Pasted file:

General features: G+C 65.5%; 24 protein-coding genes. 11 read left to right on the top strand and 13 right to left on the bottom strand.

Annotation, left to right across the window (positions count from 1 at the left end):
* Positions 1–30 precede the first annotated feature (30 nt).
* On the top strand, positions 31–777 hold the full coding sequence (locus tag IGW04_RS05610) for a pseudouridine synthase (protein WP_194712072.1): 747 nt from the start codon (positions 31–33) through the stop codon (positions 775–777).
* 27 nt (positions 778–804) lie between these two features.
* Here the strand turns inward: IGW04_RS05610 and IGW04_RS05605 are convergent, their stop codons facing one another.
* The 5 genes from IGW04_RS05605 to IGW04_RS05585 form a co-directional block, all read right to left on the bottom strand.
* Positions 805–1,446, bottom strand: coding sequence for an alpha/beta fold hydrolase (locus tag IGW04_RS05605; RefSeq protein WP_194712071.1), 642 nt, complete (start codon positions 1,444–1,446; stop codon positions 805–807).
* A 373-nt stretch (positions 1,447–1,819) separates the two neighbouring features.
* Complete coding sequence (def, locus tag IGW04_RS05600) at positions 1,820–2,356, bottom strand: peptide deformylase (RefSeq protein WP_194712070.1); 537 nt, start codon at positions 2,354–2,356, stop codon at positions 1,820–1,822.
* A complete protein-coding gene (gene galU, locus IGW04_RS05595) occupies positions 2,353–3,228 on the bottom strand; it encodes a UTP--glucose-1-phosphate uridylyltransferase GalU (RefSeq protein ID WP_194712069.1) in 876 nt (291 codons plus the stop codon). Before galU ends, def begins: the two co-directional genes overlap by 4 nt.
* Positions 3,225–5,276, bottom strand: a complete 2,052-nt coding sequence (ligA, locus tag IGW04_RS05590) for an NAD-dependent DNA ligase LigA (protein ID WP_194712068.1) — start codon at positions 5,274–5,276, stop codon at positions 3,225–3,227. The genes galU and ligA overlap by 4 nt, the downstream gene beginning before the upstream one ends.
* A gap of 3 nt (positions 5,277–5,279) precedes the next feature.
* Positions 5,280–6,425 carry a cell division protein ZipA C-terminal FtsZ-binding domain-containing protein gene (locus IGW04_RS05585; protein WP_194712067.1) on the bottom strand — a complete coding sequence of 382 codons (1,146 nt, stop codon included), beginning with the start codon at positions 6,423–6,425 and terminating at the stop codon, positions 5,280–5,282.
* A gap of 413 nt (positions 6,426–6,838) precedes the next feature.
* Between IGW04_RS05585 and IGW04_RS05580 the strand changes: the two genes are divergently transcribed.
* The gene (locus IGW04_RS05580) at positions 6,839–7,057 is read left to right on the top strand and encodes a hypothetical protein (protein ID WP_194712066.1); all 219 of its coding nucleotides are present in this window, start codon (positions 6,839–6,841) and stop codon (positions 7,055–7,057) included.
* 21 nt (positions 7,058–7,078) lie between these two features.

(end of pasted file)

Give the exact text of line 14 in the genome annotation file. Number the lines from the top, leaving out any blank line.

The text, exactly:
* Positions 5,280–6,425 carry a cell division protein ZipA C-terminal FtsZ-binding domain-containing protein gene (locus IGW04_RS05585; protein WP_194712067.1) on the bottom strand — a complete coding sequence of 382 codons (1,146 nt, stop codon included), beginning with the start codon at positions 6,423–6,425 and terminating at the stop codon, positions 5,280–5,282.